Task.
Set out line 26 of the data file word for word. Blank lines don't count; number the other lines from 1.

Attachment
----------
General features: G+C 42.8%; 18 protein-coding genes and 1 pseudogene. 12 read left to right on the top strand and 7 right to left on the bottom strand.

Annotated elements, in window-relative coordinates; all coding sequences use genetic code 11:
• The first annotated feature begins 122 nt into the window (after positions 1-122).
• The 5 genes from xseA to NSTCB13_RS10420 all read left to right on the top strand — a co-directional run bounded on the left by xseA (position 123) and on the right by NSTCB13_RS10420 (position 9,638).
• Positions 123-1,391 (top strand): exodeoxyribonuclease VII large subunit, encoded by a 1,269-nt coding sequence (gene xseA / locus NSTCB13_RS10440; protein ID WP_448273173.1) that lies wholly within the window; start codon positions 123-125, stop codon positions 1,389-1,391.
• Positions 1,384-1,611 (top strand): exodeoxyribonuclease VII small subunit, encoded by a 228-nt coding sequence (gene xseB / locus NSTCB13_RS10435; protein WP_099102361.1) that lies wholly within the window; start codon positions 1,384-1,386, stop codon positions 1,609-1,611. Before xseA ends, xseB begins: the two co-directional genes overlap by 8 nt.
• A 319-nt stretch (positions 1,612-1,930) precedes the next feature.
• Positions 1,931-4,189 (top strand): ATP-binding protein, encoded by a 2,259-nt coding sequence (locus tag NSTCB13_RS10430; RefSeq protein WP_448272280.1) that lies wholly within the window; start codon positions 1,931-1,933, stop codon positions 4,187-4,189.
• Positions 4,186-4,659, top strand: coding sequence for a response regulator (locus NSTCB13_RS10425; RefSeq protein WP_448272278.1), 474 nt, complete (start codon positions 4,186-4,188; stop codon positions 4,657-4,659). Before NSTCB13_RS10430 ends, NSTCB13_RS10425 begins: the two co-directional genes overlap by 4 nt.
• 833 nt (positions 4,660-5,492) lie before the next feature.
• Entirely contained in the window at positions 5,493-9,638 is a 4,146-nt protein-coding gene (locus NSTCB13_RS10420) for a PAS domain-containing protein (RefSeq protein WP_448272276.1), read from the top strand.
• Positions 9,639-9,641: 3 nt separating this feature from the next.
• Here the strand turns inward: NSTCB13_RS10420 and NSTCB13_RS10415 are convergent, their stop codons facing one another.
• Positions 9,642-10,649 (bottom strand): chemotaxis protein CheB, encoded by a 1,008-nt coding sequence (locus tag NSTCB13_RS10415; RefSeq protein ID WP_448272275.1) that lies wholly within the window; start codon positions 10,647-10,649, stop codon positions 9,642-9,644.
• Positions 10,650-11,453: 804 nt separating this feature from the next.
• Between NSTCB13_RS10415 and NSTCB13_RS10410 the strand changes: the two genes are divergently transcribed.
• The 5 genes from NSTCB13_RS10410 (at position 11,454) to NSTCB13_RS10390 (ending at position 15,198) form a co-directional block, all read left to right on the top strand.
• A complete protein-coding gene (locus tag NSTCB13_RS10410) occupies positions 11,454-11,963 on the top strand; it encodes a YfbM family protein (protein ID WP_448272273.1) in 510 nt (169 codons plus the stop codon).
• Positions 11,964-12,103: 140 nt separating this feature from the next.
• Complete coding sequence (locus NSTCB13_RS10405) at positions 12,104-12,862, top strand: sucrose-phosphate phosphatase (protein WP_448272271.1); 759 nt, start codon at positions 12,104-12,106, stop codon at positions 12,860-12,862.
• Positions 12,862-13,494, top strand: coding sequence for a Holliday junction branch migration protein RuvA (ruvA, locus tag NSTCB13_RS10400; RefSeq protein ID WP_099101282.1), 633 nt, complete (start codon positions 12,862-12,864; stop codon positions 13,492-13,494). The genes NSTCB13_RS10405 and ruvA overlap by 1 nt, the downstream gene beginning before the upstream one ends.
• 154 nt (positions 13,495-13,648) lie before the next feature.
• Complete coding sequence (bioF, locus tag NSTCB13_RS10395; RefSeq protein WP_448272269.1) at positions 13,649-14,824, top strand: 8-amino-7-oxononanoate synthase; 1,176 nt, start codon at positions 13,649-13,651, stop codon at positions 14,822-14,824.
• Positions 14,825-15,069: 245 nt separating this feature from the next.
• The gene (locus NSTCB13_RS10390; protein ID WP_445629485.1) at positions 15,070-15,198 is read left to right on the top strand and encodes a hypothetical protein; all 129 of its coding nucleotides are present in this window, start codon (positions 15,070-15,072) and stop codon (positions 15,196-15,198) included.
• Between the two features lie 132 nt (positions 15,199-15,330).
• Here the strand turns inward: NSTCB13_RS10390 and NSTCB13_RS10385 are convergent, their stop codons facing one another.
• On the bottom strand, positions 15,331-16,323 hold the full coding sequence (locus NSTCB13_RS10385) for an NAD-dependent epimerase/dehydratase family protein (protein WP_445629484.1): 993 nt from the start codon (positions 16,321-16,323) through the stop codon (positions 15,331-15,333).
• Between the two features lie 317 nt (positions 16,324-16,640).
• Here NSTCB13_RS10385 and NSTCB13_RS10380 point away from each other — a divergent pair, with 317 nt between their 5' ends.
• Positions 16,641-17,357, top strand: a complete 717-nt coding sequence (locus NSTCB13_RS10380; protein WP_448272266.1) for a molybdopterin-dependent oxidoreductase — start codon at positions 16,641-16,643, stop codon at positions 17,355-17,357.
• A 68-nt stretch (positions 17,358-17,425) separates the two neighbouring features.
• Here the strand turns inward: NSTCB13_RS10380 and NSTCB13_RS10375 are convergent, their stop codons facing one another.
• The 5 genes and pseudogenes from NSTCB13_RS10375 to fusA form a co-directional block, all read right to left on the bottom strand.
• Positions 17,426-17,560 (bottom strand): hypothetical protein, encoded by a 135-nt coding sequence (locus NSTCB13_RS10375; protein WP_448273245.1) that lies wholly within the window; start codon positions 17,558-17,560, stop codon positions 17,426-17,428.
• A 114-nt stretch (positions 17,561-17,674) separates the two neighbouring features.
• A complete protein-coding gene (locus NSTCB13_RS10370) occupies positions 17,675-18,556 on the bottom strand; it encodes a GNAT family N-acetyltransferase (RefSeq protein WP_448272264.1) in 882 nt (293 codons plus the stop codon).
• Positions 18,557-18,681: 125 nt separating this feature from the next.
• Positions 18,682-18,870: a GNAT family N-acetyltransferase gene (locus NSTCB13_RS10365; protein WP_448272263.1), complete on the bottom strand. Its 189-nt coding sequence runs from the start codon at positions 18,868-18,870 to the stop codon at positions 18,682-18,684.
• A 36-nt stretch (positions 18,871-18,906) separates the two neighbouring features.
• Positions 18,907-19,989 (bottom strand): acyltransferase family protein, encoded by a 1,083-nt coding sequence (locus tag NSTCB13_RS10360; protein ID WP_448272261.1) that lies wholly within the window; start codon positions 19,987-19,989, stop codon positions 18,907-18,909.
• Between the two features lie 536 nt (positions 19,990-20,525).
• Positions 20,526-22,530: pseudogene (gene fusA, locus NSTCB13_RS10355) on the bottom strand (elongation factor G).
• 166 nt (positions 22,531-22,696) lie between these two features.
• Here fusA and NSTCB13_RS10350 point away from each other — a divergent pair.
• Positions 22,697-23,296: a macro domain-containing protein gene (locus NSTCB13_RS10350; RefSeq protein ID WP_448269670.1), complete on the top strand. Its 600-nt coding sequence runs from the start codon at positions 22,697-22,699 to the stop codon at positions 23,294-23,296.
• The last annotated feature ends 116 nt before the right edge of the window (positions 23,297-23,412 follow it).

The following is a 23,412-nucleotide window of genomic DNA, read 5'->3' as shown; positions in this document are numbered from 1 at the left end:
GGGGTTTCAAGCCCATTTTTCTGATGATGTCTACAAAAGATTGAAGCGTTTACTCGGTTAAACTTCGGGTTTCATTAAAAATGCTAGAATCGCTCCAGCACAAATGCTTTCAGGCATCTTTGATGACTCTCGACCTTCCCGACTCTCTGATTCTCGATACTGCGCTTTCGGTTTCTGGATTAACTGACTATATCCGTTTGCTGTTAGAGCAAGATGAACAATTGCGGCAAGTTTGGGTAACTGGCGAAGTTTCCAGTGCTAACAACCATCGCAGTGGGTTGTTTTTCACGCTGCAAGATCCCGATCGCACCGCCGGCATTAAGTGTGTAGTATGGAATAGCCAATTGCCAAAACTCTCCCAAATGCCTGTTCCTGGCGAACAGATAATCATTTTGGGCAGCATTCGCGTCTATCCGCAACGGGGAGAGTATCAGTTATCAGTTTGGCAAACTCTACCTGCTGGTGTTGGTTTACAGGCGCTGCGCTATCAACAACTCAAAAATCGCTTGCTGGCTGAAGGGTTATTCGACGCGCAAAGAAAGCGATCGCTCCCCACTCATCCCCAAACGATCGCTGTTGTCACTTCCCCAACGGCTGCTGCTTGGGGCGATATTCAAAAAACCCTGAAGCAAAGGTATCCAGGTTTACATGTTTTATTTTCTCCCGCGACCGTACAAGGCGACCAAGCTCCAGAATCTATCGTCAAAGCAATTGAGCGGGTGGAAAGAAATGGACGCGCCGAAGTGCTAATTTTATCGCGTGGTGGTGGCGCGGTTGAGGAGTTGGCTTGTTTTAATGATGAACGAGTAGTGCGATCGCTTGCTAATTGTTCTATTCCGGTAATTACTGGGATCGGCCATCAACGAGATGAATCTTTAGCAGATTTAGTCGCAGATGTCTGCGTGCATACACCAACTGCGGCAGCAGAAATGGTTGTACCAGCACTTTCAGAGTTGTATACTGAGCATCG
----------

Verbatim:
• Between the two features lie 132 nt (positions 15,199-15,330).